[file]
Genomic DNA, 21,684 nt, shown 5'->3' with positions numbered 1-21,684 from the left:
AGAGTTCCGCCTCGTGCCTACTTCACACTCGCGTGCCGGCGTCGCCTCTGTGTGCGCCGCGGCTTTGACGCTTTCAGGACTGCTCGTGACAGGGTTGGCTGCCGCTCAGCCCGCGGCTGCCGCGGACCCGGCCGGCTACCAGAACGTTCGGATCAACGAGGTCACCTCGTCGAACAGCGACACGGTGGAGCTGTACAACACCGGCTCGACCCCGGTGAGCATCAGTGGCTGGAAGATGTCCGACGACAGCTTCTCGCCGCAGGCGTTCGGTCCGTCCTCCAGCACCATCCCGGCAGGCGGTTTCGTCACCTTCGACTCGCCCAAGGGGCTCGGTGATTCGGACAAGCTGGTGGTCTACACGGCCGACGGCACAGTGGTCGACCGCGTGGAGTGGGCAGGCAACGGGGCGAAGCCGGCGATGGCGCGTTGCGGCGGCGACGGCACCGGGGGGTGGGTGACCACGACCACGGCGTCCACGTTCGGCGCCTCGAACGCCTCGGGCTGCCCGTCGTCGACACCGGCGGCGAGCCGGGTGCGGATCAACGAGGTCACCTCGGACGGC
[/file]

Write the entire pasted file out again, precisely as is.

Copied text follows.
Genomic DNA, 21,684 nt, shown 5'->3' with positions numbered 1-21,684 from the left:
AGAGTTCCGCCTCGTGCCTACTTCACACTCGCGTGCCGGCGTCGCCTCTGTGTGCGCCGCGGCTTTGACGCTTTCAGGACTGCTCGTGACAGGGTTGGCTGCCGCTCAGCCCGCGGCTGCCGCGGACCCGGCCGGCTACCAGAACGTTCGGATCAACGAGGTCACCTCGTCGAACAGCGACACGGTGGAGCTGTACAACACCGGCTCGACCCCGGTGAGCATCAGTGGCTGGAAGATGTCCGACGACAGCTTCTCGCCGCAGGCGTTCGGTCCGTCCTCCAGCACCATCCCGGCAGGCGGTTTCGTCACCTTCGACTCGCCCAAGGGGCTCGGTGATTCGGACAAGCTGGTGGTCTACACGGCCGACGGCACAGTGGTCGACCGCGTGGAGTGGGCAGGCAACGGGGCGAAGCCGGCGATGGCGCGTTGCGGCGGCGACGGCACCGGGGGGTGGGTGACCACGACCACGGCGTCCACGTTCGGCGCCTCGAACGCCTCGGGCTGCCCGTCGTCGACACCGGCGGCGAGCCGGGTGCGGATCAACGAGGTCACCTCGGACGGC